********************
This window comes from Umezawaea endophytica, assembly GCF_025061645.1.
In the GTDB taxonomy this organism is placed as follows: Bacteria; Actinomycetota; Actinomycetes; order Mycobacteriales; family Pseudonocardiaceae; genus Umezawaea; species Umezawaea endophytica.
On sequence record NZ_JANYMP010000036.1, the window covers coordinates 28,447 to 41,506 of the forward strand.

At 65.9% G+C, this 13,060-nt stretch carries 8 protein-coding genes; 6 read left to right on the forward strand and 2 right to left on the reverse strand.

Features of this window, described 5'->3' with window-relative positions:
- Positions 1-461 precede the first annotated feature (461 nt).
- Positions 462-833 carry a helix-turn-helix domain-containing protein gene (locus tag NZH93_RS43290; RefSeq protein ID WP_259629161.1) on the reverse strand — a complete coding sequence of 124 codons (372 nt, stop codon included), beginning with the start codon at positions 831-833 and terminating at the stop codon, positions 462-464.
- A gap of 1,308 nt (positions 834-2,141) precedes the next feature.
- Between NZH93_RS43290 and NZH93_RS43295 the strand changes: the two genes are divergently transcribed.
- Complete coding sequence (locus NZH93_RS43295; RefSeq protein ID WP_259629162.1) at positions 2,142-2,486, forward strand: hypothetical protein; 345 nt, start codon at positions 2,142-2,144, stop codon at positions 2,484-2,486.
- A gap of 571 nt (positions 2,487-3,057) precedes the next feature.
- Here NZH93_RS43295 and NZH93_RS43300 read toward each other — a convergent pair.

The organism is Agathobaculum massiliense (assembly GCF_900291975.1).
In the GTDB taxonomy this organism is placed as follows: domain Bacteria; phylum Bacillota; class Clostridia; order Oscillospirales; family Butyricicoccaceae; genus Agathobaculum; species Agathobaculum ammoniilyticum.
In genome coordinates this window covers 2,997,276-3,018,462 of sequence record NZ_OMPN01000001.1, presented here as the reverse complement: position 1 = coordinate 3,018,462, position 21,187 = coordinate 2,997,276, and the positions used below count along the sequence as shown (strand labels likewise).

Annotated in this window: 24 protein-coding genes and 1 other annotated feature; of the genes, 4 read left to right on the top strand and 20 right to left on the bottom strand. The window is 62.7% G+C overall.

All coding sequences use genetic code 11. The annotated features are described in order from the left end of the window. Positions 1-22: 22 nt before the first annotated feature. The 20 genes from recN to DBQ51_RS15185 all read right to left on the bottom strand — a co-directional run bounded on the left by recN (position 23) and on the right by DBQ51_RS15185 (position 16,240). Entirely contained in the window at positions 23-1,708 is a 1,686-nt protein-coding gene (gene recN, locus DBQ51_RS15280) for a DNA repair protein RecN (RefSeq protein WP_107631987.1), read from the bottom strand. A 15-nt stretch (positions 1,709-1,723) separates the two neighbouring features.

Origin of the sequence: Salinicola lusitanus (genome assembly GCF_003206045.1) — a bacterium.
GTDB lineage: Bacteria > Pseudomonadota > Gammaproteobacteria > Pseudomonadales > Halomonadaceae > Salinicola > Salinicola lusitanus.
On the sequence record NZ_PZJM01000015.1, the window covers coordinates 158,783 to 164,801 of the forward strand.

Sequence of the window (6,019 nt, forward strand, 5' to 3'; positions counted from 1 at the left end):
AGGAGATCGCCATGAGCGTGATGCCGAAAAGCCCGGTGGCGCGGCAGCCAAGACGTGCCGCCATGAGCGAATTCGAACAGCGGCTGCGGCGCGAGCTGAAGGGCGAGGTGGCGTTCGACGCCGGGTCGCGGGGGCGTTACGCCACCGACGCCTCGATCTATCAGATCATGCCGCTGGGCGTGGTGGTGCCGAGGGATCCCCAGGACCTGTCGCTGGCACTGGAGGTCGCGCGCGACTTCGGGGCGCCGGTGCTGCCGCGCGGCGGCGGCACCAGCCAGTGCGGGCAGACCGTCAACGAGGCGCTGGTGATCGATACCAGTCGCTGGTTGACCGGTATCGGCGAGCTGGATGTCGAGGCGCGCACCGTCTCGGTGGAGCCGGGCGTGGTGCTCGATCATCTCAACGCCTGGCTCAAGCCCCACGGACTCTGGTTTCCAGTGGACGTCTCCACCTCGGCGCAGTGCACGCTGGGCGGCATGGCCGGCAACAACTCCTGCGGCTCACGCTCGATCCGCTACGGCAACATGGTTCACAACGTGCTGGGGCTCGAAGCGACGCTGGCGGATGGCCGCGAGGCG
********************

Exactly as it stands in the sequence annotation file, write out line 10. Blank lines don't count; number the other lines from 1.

- Complete coding sequence (locus NZH93_RS43295; RefSeq protein ID WP_259629162.1) at positions 2,142-2,486, forward strand: hypothetical protein; 345 nt, start codon at positions 2,142-2,144, stop codon at positions 2,484-2,486.